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  1. Great article. Not too many people stop to think about how Supply & Demand plays a big role.
    We are constantly trying new foods with the chickens and we did not know they like crab apples! We have one very young tree that we haven’t gotten any fruit from yet. I think we may sprinkle a few more around the homestead. We share zucchini and cucumbers when we are over run or find a hidden giant. We are going to build a chicken garden out of scrap material as a “flower bed” in front of the coop. They also enjoy produce trimmings like strawberry tops, melon seeds and rinds and leftovers.

  2. The writer said he/she wanted to discuss Chaos theory and Supply and Demand; sounds like it could be interesting. I hope writer gets to it in part 2. Unpredictable triggers setting off extreme events with unpredictable results — sounds like the S_ _ _ hitting the fan followed by TEOTWAWKI. Raising chickens without store bought feed could be interesting to maybe there will be more on that in Part 2. I would like to be supportive but I can’t quite figuar out what the topic is for this one.

    1. Sorry, I agree first part may be a bit tough to follow. Take home message for the chaos discussion is that a collapse is inevitable, but timing is unpredictable.

      I hope the practical suggestions make up for the abstractness of the first part.

  3. Well i’m not sure “tough to follow” is the correct word. I think most of us can follow reasonably well but the introduction of the Chaos Theory may be to impress us, rather than provide any substantive material for prediction of SHTF events. Your notation of a butterfly flapping it’s wing off the coast of Africa seems to be a take off of Wikipedia’s description of Chaos Theory “butterfly flapping it’s wings in China can cause a hurricane in Texas”.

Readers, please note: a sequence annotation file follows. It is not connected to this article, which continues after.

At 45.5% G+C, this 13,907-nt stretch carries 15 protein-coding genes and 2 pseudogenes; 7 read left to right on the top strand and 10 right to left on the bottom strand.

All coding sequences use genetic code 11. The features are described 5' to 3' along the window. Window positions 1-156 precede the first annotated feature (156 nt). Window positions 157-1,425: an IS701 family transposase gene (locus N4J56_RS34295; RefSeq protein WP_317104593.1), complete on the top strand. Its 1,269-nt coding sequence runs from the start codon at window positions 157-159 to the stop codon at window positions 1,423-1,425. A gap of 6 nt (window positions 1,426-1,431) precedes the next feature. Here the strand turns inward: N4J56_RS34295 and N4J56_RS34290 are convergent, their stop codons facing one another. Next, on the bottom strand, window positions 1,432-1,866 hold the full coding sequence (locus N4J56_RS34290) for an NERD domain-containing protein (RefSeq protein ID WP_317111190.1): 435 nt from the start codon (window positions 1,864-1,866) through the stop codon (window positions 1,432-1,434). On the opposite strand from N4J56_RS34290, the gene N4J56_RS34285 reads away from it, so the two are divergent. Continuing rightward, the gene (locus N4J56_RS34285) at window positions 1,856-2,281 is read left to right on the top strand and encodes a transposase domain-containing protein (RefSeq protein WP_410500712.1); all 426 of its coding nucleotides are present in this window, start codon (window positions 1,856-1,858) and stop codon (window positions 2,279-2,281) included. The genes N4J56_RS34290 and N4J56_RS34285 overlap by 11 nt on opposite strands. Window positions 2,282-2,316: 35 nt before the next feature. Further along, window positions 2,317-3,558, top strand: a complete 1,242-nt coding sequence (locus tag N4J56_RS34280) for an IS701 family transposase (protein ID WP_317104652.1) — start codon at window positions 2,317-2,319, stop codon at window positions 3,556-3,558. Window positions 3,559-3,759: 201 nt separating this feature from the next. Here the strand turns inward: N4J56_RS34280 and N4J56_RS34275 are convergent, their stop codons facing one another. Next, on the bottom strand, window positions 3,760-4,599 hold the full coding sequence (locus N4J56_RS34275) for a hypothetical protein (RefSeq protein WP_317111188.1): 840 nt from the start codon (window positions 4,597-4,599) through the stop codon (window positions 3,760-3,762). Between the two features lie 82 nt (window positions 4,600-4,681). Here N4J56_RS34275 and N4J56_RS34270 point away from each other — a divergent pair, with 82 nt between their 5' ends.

I’m not sure that I am really interested in theoretical non linear applications to preparedness. Attempting to make something complex sometimes will lose the reader.

  4. Another bug getter, is the “fly trap” sold in hardware stores. They have a bait that is very attractive to flies. Add some water and tie it to a treeAnd, they stink. After a few days, you should have nice bunch of flies in the trap. Bob appetit.

  5. I hang a bug zapper in the coop’s run. The hens hear the zap, and head straight for where critter fritters inevitably land. It feeds the hens and controls the flies. Who could ask for more?

  6. As a visual/abstract thinking person myself, I found your method of connecting the dots quite interesting and thoughtful. The purpose to me just seems to describe the imminent failure of systems in a different way than how I have seen it described elsewhere. If there is a bucket of water balancing on a 2×4, it won’t take much to create a cascading event. This, to me, is more convincing than say some conspiracy theory where accurate facts are not easily obtainable to verify its validity and that therefore may or may not be easily written off by a reader. I look forward to part 2.

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